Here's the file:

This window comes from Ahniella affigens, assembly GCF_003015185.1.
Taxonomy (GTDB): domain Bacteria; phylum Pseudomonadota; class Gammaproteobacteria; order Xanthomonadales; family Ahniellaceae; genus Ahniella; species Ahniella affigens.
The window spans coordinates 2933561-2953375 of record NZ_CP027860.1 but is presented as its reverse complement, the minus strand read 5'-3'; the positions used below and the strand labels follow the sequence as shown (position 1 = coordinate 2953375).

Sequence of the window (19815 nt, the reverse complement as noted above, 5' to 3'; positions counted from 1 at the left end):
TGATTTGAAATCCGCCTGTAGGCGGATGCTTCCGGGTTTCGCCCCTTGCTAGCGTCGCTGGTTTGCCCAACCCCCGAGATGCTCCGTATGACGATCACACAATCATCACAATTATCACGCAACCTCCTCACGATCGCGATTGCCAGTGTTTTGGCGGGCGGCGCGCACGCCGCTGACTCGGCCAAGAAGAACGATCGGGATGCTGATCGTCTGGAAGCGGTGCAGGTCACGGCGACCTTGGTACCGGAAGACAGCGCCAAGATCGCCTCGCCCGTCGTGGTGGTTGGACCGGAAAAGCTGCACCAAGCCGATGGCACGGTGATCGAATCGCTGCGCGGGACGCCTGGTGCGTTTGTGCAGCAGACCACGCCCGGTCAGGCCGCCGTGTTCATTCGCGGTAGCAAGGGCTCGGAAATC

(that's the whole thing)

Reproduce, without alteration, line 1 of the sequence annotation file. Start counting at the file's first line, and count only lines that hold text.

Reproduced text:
This window comes from Ahniella affigens, assembly GCF_003015185.1.